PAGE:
HKU may unravel the mystery of the moon's two sides?

Editor︰Ivy Cin

Chang'e-6 is a key part in the fourth phase of China's lunar exploration programme, completing critical tasks such as collecting and returning samples from the moon's mysterious far side.

On May 8, Chang'e-6 successfully performed a near-moon braking procedure and smoothly entered the circumlunar orbit.

First-ever landing on the moon's far side

From liftoff to returning to the Earth, Chang'e-6 is estimated to complete its journey in 53 days. (Image Source: Weibo)

From launch to return, the entire mission of Chang'e-6 is expected to take 53 days. After entering lunar orbit on May 8, it will take about 20 days to adjust its position and prepare for landing.

Subsequently, Chang'e-6 will begin landing and work on the surface of the moon for 48 hours to obtain lunar samples.

After the sampling is done, the ascender will take off for rendezvous and docking with the orbiter-returner combination.

One of the most notable things of the mission is the selection of the landing site.

Chang'e-6 plans to land on the northeast side of the South Pole-Aitken (SPA) Basin of the far side of the moon, which is the oldest impact crater in the solar system.

The far side of the moon always faces away from Earth due to the synchronisation of the moon's revolution and rotation.

Global missions of returning lunar sample have been conducted more than ten times, all of which were conducted on the near side of the moon. But there may be older lunar soil on the far side.

Therefore, no matter what kind of lunar soil Chang'e-6 harvests from the far side, the sample will be of high scientific value.

Read more: Chang'e-6 Expedition, the first endeavour of its kind in the history of human lunar exploration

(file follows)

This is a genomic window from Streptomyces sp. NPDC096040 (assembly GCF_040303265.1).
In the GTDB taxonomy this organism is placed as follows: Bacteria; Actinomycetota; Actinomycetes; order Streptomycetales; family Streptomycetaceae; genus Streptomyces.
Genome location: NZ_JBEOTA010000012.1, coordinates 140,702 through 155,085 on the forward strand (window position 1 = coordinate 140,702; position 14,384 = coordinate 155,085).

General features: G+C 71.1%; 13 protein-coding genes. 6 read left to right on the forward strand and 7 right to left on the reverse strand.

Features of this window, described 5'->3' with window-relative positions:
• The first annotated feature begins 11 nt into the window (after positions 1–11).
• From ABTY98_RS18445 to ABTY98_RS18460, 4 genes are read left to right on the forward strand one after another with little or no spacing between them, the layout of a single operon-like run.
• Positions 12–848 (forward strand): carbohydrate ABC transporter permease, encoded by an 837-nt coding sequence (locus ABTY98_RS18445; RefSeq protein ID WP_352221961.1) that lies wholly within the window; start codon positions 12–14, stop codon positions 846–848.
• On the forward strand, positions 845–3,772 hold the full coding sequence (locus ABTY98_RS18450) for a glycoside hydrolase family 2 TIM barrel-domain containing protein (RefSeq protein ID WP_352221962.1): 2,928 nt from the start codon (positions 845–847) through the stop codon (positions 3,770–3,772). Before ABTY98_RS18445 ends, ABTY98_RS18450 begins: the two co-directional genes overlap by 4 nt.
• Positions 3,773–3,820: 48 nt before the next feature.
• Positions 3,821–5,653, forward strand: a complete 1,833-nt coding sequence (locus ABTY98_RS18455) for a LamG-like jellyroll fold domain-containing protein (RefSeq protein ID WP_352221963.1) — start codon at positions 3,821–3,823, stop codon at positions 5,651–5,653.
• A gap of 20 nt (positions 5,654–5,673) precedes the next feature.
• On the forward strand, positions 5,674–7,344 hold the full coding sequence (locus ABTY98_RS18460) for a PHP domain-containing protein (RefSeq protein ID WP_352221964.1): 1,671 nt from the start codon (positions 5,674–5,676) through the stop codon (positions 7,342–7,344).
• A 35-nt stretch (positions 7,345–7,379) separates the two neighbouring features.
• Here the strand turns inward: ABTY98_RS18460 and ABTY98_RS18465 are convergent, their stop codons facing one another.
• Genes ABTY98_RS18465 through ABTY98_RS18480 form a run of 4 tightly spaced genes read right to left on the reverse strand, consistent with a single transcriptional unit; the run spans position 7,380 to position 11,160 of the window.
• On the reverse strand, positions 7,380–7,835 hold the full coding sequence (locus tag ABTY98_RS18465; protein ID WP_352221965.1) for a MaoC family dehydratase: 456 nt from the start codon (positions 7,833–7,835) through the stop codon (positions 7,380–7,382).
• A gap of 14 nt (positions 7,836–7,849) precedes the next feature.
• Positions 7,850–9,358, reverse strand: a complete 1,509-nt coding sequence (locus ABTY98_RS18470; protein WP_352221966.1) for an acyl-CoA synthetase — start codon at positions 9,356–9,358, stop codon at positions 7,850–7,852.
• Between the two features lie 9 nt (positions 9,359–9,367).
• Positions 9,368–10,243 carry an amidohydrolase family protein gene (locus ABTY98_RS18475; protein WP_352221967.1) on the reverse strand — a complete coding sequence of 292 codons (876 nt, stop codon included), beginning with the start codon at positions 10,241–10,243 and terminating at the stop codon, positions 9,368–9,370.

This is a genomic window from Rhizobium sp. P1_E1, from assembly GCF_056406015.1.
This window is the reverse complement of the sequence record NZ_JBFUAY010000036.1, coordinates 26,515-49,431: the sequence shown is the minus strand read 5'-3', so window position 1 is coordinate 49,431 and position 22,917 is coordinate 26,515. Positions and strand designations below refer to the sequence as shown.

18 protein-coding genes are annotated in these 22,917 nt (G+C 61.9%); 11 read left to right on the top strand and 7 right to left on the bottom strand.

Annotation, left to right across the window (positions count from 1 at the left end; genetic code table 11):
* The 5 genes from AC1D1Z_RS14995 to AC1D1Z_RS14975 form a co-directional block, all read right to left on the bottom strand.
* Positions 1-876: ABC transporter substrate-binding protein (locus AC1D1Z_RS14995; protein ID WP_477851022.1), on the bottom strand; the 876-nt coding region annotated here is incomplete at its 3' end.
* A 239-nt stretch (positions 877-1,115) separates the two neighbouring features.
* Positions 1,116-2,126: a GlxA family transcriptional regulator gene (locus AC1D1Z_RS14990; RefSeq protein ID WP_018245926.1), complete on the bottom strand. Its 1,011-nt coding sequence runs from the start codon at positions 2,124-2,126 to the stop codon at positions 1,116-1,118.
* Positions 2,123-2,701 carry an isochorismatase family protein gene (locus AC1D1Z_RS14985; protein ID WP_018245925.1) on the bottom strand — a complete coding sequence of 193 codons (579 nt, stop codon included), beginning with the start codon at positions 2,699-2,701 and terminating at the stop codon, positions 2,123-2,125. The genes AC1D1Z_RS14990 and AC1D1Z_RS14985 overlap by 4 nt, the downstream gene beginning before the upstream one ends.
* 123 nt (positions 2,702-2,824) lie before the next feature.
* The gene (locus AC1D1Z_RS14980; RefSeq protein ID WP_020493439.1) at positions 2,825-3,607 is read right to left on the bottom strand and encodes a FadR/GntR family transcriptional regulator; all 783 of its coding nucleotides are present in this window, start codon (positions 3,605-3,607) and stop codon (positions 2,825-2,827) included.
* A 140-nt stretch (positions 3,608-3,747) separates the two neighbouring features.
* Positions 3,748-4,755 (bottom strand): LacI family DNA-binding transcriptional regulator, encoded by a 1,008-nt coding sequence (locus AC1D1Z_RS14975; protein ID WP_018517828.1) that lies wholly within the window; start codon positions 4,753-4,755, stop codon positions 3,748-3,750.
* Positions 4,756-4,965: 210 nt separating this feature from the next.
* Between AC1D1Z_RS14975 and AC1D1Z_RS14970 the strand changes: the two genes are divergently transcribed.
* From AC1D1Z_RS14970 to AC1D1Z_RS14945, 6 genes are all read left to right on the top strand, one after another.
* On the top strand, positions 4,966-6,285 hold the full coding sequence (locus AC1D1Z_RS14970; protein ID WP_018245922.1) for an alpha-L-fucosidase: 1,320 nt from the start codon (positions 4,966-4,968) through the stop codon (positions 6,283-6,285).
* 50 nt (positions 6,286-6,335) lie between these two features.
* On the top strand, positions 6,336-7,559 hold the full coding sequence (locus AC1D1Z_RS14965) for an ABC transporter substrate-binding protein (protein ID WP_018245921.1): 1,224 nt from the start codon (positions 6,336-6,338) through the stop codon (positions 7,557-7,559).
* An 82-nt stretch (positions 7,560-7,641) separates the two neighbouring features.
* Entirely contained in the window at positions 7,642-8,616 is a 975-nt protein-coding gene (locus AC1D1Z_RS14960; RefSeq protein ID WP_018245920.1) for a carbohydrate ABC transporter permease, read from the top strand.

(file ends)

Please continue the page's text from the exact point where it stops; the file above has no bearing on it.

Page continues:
HKU to unravel the mystery of the moon's two sides?

In the case of previous mission, the samples of lunar soil were supplied to various scientific teams for research.

The University of Hong Kong (HKU) is currently the only institution in Hong Kong that has successfully applied for lunar soil samples obtained from the near side of the moon by Chang'e-5, and has also participated in the research of the Chang'e-6 landing area.

HKU is currently the only institution in Hong Kong that has recieved lunar soil samples obtained from the near side of the moon by Chang'e-5. (Image Source: The University of Hong Kong)

Dr. Qian Yuqi, Postdoc Fellow at the Department of Earth Sciences of HKU, revealed to the media that HKU plans to apply for the first batch of samples as soon as they are available from Chang'e-6 later this year.

With the accumulation of research of the previous Chang'e-5 samples, the team will study the Chang'e-6 samples to fully exploit their scientific value.

"The samples from Chang'e-5 come from the near side of the moon, and the samples from Chang'e-6 come from the far side of the moon. If we can get the Chang'e-6 samples, we might be able to answer why there are differences between the two sides of the moon. This is one of the biggest questions in science about the moon," said Dr. Qian.

Dr. Qian Yuqi said that he would apply for the first batch of Chang'e-6 samples as soon as possible for the research. (Web Image)

Chang'e-6 carries out multiple scientific explorations

In addition, Chang'e-6 also brought four international "packages" - payloads from different countries, to carry out multiple scientific explorations, which include a French radon detector for in-situ measurement of lunar surface radon isotopes, and a lunar surface negative ion analyser from the European Space Agency (ESA).

There are also Pakistan's CubeSat for in-orbit imaging tasks, and Italy's laser corner reflectors which serves as a control point for absolute positioning on the far side for joint distance measurement and positioning research with other lunar exploration missions.

Read more: When can Hong Kong astronauts fly into space?

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